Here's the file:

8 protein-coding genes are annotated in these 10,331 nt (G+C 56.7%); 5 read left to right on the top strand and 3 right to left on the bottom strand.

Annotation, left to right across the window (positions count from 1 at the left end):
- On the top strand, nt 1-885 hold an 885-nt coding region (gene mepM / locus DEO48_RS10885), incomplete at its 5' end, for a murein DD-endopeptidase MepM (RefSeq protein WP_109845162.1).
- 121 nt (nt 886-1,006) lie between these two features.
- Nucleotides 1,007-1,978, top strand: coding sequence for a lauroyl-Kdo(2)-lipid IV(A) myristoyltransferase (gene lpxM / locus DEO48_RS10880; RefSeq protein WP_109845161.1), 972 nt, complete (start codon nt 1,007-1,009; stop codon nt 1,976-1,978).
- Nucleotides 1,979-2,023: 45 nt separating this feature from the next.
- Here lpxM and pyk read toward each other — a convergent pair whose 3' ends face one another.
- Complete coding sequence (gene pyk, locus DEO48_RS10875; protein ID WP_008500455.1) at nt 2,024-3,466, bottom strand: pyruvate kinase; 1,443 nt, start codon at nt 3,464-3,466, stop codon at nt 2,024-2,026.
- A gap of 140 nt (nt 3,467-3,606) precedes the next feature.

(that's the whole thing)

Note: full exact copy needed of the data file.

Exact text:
8 protein-coding genes are annotated in these 10,331 nt (G+C 56.7%); 5 read left to right on the top strand and 3 right to left on the bottom strand.

Annotation, left to right across the window (positions count from 1 at the left end):
- On the top strand, nt 1-885 hold an 885-nt coding region (gene mepM / locus DEO48_RS10885), incomplete at its 5' end, for a murein DD-endopeptidase MepM (RefSeq protein WP_109845162.1).
- 121 nt (nt 886-1,006) lie between these two features.
- Nucleotides 1,007-1,978, top strand: coding sequence for a lauroyl-Kdo(2)-lipid IV(A) myristoyltransferase (gene lpxM / locus DEO48_RS10880; RefSeq protein WP_109845161.1), 972 nt, complete (start codon nt 1,007-1,009; stop codon nt 1,976-1,978).
- Nucleotides 1,979-2,023: 45 nt separating this feature from the next.
- Here lpxM and pyk read toward each other — a convergent pair whose 3' ends face one another.
- Complete coding sequence (gene pyk, locus DEO48_RS10875; protein ID WP_008500455.1) at nt 2,024-3,466, bottom strand: pyruvate kinase; 1,443 nt, start codon at nt 3,464-3,466, stop codon at nt 2,024-2,026.
- A gap of 140 nt (nt 3,467-3,606) precedes the next feature.